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Emotions run high at vigil for slain trans woman

200+ gather for vigil; police say shooting followed ‘exchange of words’ with two males



Lashay Mclean

(Washington Blade photo by Michael Key)

More than 200 people turned out Saturday night, July 23, for a vigil to honor Lashai Mclean, a 23-year-old transgender woman who was shot to death three days earlier in Northeast Washington.

The event took place at the site where police say Mclean was gunned down about 4:30 a.m. near the corner of 61st and Dix Streets, N.E. Among those attending were Mclean’s mother and other grieving family members and relatives.

Deputy D.C. Police Chief Diane Groomes, who spoke at the vigil, said later that homicide detectives are pursuing information provided by a witness that the fatal shooting took place shortly after two unidentified males “had some words” with Mclean in an alley shortly before she was shot.

“The motive is still not clear to us,” Groomes told the Blade after the vigil. Groomes said police haven’t found evidence of either a robbery or a hate crime in the early stages of the investigation.

Neighborhood residents and passersby looked on with interest as more than a dozen speakers, including D.C. Deputy Mayor for Public Safety Paul Quander, condemned the murder and called on the community to speak out against violence targeting the transgender community.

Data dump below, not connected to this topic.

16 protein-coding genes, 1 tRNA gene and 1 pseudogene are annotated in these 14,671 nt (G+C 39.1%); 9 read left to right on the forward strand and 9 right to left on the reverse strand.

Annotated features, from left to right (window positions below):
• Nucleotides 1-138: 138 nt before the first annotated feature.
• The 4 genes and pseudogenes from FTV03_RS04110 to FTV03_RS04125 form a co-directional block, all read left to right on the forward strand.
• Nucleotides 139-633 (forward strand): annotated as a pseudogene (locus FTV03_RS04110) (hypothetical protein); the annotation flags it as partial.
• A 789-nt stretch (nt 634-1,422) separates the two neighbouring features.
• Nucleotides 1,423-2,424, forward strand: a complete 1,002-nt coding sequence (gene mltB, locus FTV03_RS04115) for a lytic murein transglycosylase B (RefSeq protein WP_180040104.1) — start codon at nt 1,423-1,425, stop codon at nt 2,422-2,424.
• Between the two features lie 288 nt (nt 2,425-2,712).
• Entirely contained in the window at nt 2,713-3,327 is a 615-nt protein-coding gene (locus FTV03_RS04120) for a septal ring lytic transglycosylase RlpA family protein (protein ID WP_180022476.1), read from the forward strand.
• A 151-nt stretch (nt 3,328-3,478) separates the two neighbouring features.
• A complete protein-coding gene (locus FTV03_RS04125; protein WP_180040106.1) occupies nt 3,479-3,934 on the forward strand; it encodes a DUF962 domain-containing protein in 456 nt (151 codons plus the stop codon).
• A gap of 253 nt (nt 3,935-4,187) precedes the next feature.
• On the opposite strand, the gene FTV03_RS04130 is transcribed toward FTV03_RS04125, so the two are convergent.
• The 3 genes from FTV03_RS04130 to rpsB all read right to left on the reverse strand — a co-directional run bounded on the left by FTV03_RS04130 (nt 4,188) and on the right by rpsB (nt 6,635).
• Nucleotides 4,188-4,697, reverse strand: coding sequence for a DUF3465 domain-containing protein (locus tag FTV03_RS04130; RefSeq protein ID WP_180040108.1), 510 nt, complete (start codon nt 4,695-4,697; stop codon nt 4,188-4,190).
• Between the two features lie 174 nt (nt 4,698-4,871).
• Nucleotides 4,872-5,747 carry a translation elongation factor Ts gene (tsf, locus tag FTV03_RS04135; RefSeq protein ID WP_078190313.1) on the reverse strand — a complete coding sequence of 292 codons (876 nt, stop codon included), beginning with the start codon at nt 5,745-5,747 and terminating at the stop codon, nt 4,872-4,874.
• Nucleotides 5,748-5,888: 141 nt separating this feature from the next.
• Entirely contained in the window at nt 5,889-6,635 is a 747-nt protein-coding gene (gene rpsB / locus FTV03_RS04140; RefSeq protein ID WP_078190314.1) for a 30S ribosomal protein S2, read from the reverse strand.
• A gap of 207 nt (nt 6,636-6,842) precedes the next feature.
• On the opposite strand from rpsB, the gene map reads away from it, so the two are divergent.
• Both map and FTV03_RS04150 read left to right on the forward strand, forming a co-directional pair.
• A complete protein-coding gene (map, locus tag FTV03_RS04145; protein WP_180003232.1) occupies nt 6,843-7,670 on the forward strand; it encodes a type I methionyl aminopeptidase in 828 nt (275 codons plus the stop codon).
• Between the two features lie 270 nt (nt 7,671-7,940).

“To the family and to the community, I want you to know that we are committed to making sure that justice is done, that this life that has touched many of us will be remembered and the life that she led will be remembered,” said Quander, whose duties include overseeing city law enforcement agencies.

“We will always be reminded that what happens to one happens to all of us,” he said. “Injustice to one is injustice to all of us and that in this society no intolerance will be accepted.”

Several of Mclean’s family members, including her mother, joined vigil participants by sitting in chairs or standing under a tent set up on the sidewalk on an evening when the temperature reached 100 degrees.

The mother, who was not identified by name, became overcome by grief at the conclusion of the vigil and suffered a seizure. She was taken by ambulance to a hospital in a development that compounded the grief of other family members.

Earline Budd with Mclean's mother (Washington Blade photo by Michael Key)

Two other male family members were being held by police at the site of the vigil after getting into a scuffle with each other on the street where many vigil goers were standing. Police confiscated a tire iron from one of the two men.